Internet hacking and business espionage are major problems these days. Many business owners assume that firewalls and anti-virus software are enough to protect their computers and valuable data. This has caused many to overlook their Internet security, putting their business at risk.

The fact is that as the Internet has grown in sophistication, so too have the threats to the security of the people who use it. One technology firm that screens emails for spam and viruses on behalf of small business customers estimates that 3.6 percent of messages contain a virus. Even if you strive to be alert for suspicious emails, a distraction or familiar-sounding sender is all it takes for one to slip through.

Central Maine SCORE mentor Peter Sassano warns that, “As a business owner, you must be prepared to protect your IT hardware, software and data resources. The first step is to educate everyone at your business about the dangers and set policies for using the Internet and opening email attachments. For example, don’t let employees use file sharing Web sites, and prohibit downloading applications from unknown sites.”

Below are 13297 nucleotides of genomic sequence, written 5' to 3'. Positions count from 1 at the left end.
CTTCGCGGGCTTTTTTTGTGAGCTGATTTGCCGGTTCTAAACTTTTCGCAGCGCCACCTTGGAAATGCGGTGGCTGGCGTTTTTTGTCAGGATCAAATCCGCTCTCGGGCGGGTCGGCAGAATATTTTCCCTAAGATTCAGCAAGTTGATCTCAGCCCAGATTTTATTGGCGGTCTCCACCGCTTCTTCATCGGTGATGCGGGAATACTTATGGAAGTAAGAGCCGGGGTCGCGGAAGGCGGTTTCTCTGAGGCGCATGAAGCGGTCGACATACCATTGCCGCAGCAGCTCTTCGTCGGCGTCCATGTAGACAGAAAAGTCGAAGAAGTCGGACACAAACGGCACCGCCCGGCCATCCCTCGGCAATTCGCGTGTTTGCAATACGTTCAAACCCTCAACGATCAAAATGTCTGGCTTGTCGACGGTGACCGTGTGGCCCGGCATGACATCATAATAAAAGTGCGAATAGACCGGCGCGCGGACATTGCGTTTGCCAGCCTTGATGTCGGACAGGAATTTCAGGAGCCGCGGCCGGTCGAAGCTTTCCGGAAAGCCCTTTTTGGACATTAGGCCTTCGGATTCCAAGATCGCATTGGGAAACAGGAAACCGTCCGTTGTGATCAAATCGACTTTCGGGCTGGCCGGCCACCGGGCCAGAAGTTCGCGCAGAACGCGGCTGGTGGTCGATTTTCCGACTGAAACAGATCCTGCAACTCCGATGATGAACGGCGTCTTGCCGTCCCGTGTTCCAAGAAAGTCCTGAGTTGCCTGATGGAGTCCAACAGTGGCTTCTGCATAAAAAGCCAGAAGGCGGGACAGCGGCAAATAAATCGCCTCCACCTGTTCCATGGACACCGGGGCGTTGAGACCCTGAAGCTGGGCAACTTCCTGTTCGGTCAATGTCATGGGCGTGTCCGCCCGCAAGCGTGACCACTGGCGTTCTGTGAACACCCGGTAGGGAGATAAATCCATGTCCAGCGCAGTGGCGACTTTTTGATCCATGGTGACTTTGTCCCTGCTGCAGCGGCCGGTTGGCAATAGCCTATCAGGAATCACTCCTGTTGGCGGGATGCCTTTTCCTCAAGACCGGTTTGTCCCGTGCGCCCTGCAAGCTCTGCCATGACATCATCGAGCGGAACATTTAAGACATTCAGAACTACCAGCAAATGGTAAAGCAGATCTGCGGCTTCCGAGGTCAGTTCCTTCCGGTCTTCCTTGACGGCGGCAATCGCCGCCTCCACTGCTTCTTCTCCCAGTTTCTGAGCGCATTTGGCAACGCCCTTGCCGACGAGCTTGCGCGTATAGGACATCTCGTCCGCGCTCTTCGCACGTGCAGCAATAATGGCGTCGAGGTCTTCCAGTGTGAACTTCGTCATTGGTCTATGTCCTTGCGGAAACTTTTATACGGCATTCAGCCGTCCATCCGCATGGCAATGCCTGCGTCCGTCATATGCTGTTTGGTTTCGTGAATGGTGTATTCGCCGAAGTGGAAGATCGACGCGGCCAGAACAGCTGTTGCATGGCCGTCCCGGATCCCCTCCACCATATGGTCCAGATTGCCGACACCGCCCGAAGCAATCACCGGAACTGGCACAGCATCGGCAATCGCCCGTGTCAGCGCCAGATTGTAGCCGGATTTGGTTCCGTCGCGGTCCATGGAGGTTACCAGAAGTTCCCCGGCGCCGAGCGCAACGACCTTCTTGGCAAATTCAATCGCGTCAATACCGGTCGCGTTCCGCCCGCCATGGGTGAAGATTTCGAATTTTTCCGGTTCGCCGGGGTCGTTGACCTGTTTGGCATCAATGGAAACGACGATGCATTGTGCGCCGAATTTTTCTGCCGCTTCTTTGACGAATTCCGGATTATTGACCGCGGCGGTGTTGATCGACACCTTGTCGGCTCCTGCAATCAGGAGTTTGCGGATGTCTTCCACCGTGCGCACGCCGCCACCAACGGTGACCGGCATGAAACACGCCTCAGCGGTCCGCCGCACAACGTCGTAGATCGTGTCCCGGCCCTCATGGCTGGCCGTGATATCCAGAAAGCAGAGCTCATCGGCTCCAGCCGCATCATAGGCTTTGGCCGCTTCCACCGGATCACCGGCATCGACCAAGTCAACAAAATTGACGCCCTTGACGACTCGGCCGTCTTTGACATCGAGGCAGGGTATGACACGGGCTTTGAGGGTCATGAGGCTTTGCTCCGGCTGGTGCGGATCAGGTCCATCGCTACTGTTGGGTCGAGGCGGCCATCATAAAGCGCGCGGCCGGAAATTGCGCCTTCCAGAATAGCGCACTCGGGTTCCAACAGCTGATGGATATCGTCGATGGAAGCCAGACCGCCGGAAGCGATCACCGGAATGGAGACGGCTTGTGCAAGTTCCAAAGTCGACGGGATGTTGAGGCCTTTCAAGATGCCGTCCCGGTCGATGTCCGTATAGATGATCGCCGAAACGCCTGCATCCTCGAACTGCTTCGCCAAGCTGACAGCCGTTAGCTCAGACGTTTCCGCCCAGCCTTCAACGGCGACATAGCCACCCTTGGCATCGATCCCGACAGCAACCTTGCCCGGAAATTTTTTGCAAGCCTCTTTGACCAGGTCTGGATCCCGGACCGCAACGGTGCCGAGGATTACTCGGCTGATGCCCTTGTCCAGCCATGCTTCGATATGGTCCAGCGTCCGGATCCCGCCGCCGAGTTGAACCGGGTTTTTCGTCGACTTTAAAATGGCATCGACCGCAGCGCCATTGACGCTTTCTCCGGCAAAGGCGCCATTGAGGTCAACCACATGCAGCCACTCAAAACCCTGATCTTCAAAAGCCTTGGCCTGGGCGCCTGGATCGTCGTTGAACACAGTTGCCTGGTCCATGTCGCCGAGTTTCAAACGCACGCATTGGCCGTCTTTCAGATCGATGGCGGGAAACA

“All your computers, networks, and email servers should have anti-virus software and other security features. Use a firewall to block incoming traffic that is not needed for your business. And, update all operating systems, software and security measures on a regular basis. Older versions are particularly vulnerable to attack. If you discover a PC is infected, take it off your network so that fixes can be installed.”

Symantec.com offers a full range of anti-virus, anti-spam and computer problem-solving solutions for small business. The site has dozens of articles on computer security and maintenance, such as downloadable publications on protecting Windows operating environments, managing risk and other timely security topics.

Other helpful information sources for computer security include: smallbusinesscomputing.com and the Security section of Microsoft’s Small Business Center at www.microsoft.com/smallbusiness.

For more information and an appointment to meet with a volunteer mentor, contact Central Maine SCORE at 782-3708 or [email protected], or contact the Auburn Public Library for an appointment. In Oxford Hills call 743-0499; in Rumford-Mexico call 364-3123. Or contact SCORE at www.SCOREmaine.org.

This column is provided by the Central Maine SCORE chapter.


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